Using Evidence to drive accountability for Family Planning

Tuesday, 11 Jul 2017
  • In Nigeria 23% of women can't access the modern contraceptives they want
    Family Planning statistic from Nigeria - E4A-MamaYe
For countries’ FP2020 commitments to result in improved family planning uptake, commitments need to translate into increased budgetary allocations and actual expenditure on family planning.

Accountability mechanisms are catalysts in making this happen. They are critical to ensure funding flows down to the frontline health workers who want to be able to provide quality family planning services to women and young people, including the most marginalised. And they are critical to ensure that sustained financing translates into sustained access to quality family planning.

Accountable health systems are built by bringing together multi-stakeholder groups to use evidence to prioritise together, plan together and then monitor progress against those priorities together. Our UKAid and Gates-funded Evidence4Action-MamaYe programme facilitates this process.  We work with partners to look for opportunities that already exist - within the constitution, the health system or the health budgeting and planning cycle - to bring multi-stakeholders together:  media, health professional organisations, CSOs, private sector and government.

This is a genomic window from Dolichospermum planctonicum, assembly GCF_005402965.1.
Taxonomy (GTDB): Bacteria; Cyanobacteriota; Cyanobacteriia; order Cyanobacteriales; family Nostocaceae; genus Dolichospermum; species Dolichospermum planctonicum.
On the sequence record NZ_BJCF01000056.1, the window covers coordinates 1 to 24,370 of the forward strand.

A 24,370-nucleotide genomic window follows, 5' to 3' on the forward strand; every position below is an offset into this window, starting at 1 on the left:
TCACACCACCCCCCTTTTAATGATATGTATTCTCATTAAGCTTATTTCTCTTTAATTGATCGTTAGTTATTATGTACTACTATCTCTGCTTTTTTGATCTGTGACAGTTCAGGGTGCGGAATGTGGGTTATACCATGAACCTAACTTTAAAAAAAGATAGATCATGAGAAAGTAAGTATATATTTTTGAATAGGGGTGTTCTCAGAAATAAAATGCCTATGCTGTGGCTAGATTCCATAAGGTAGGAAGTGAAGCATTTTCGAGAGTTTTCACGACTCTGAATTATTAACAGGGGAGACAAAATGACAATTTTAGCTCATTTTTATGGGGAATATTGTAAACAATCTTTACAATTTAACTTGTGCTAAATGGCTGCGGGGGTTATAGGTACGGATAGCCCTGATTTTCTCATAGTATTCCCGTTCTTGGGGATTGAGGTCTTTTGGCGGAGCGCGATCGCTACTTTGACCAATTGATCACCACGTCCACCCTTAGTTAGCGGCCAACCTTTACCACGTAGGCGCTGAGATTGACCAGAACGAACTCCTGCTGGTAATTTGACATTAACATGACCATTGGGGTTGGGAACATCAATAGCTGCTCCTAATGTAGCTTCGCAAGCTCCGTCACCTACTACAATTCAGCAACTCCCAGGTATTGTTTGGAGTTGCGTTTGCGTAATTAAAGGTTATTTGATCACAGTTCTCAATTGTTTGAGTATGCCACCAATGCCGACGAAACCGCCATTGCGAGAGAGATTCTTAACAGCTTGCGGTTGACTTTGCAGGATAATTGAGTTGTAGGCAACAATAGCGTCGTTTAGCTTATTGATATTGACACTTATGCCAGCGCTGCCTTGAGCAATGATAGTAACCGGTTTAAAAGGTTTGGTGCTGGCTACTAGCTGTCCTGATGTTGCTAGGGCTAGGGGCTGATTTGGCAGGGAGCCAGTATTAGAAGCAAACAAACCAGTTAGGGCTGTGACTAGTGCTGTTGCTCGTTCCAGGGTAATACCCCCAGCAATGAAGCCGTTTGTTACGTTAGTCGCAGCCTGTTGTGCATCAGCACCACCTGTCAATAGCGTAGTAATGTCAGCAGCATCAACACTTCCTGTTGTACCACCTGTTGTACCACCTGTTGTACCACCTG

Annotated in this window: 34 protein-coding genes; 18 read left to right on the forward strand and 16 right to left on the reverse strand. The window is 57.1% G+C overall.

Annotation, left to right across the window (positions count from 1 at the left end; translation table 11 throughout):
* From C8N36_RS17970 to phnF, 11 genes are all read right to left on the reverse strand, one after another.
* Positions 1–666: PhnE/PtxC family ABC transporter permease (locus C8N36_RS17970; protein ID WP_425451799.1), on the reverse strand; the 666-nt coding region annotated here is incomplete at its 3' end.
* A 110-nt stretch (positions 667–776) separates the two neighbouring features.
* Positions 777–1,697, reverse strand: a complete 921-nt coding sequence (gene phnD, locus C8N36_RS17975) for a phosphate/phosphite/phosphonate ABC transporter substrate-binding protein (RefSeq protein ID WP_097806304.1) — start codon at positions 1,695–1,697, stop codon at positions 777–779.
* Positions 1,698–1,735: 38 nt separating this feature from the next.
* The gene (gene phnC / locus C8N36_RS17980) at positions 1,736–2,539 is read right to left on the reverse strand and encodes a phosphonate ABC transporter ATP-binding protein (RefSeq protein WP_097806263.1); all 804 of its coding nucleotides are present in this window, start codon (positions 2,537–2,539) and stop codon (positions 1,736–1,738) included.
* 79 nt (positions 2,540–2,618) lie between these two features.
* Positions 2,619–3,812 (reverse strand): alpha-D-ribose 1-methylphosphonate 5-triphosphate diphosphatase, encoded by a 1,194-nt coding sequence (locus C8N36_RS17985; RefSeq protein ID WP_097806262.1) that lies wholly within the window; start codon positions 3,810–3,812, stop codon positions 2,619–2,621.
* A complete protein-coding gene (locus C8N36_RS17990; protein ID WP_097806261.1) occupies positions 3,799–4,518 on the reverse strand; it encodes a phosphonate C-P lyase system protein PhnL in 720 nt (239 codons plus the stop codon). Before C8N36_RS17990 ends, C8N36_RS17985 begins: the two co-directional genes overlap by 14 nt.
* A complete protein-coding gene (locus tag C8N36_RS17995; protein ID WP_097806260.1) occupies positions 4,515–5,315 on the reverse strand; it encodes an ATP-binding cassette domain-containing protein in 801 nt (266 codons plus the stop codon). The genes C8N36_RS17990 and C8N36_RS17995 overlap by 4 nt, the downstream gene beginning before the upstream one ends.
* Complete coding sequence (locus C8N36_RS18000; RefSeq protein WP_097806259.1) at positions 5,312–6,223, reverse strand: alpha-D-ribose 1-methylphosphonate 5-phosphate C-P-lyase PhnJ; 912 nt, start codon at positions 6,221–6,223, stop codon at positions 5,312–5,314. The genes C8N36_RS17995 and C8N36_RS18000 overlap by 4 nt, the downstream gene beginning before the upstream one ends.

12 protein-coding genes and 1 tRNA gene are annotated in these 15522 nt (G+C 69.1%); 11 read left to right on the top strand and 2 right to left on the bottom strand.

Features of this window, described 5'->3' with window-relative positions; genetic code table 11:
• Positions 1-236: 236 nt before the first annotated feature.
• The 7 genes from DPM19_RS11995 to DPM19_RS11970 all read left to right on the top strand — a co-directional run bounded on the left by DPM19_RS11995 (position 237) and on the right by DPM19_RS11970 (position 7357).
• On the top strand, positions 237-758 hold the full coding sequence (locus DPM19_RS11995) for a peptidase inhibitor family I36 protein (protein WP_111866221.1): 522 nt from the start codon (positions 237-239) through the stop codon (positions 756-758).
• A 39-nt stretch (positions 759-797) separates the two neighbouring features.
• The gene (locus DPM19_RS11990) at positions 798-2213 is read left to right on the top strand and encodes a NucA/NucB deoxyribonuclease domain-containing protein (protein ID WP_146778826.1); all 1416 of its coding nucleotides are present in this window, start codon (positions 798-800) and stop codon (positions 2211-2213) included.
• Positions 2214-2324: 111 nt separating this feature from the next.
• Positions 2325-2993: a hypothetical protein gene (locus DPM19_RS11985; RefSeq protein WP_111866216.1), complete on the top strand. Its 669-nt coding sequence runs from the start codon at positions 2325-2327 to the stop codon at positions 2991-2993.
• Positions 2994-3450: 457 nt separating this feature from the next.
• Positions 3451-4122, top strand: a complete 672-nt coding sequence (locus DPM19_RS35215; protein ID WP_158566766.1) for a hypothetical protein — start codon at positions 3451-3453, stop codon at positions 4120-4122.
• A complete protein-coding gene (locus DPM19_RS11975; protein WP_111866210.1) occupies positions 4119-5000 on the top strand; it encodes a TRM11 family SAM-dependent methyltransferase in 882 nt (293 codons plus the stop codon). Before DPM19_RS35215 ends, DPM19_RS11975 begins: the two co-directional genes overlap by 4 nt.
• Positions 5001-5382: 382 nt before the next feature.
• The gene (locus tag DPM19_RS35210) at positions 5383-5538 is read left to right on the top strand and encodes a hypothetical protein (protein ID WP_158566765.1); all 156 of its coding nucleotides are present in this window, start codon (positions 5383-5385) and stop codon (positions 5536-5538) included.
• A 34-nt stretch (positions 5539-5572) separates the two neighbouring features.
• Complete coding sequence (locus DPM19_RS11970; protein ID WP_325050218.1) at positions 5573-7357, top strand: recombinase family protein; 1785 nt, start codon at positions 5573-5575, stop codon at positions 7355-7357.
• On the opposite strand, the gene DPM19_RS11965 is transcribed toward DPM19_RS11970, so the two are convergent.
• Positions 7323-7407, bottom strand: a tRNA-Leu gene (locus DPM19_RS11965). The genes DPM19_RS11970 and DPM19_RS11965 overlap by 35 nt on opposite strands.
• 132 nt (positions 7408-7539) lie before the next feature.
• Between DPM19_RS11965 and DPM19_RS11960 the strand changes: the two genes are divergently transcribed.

An example of this is in Nigeria where we support health sector partners to use a strategic combination of evidence and evidence-driven advocacy to drive accountability at Federal and State level.  In Lagos State, the 2015 budget scorecards developed by the Lagos State Level Accountability Mechanism for maternal and newborn health (LASAM) tracked the transparency of that year’s budget cycle and identified weak civil society participation in the budget process.  The State government took this on board and actively invited civil society participation in the next year’s budget development process. 

Scorecards also help monitor services provided and enable civil society to influence decision-making. LASAM’s maternal and newborn health scorecard, tracked progress against priority health indicators.  This showed low uptake of modern family planning methods at government run facilities.  LASAM spoke with health workers and communities, discovering that women and young people were being charged for the consumables – syringes, gloves etc – needed to deliver Family Planning services, which were supposed to be free.

In the following year’s budget process, LASAM pushed for family planning to be prioritised, based on these findings. As a result, the 2017 budget included a specific budget line for family planning consumables.

Evidence and scorecards have the power to facilitate evidence-based prioritisation in health budgets.  They can support joined-up advocacy to maintain visibility of priorities such as family planning.   and keep family planning budget discussions grounded in the experience of women and young people who are using the services.

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